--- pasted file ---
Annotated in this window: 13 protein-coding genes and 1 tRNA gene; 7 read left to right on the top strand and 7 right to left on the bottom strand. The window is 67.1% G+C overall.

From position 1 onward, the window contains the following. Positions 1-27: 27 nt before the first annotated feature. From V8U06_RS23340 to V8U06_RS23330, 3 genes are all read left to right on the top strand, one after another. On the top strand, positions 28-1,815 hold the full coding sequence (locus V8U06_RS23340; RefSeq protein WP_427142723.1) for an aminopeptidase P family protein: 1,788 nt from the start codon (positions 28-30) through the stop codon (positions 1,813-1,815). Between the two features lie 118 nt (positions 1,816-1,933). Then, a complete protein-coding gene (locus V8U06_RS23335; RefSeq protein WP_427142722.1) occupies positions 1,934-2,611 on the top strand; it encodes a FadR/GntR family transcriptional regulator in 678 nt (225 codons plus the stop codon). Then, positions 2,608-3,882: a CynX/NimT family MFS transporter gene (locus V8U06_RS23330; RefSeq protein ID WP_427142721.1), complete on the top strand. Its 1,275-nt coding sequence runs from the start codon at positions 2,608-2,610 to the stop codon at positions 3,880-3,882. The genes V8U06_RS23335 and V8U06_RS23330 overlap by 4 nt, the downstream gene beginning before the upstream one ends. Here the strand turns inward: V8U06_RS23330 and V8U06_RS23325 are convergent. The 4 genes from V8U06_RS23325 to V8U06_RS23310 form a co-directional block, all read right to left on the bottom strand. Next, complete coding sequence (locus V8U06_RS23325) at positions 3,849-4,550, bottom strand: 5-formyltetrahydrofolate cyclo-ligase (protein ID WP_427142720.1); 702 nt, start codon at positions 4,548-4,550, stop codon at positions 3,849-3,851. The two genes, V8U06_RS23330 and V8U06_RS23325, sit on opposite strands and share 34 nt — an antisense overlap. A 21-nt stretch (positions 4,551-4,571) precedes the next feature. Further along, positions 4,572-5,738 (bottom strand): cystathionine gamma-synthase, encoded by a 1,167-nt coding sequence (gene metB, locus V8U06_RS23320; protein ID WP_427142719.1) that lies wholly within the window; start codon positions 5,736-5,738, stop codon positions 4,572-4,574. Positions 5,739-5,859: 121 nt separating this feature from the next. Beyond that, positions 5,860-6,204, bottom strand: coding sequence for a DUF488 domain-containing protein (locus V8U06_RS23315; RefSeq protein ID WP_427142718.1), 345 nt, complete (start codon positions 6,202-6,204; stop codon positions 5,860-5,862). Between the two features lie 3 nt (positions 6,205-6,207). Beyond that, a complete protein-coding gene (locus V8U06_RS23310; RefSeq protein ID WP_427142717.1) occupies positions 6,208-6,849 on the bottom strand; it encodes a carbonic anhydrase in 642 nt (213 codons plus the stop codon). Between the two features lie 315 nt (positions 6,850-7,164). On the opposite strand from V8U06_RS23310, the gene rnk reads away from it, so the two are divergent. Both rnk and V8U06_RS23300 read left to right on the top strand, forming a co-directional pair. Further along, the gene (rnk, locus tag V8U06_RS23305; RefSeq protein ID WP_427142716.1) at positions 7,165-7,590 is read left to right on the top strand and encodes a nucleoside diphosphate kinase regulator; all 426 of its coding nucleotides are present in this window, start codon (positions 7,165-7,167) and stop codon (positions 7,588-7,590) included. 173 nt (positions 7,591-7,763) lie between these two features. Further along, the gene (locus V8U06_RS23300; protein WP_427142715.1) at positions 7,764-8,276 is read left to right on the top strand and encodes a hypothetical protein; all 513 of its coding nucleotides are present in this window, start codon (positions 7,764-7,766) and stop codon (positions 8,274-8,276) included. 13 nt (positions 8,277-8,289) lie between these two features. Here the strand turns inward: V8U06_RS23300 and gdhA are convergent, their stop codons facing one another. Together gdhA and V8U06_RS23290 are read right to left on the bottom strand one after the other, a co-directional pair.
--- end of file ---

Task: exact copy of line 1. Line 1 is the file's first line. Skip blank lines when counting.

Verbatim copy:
Annotated in this window: 13 protein-coding genes and 1 tRNA gene; 7 read left to right on the top strand and 7 right to left on the bottom strand. The window is 67.1% G+C overall.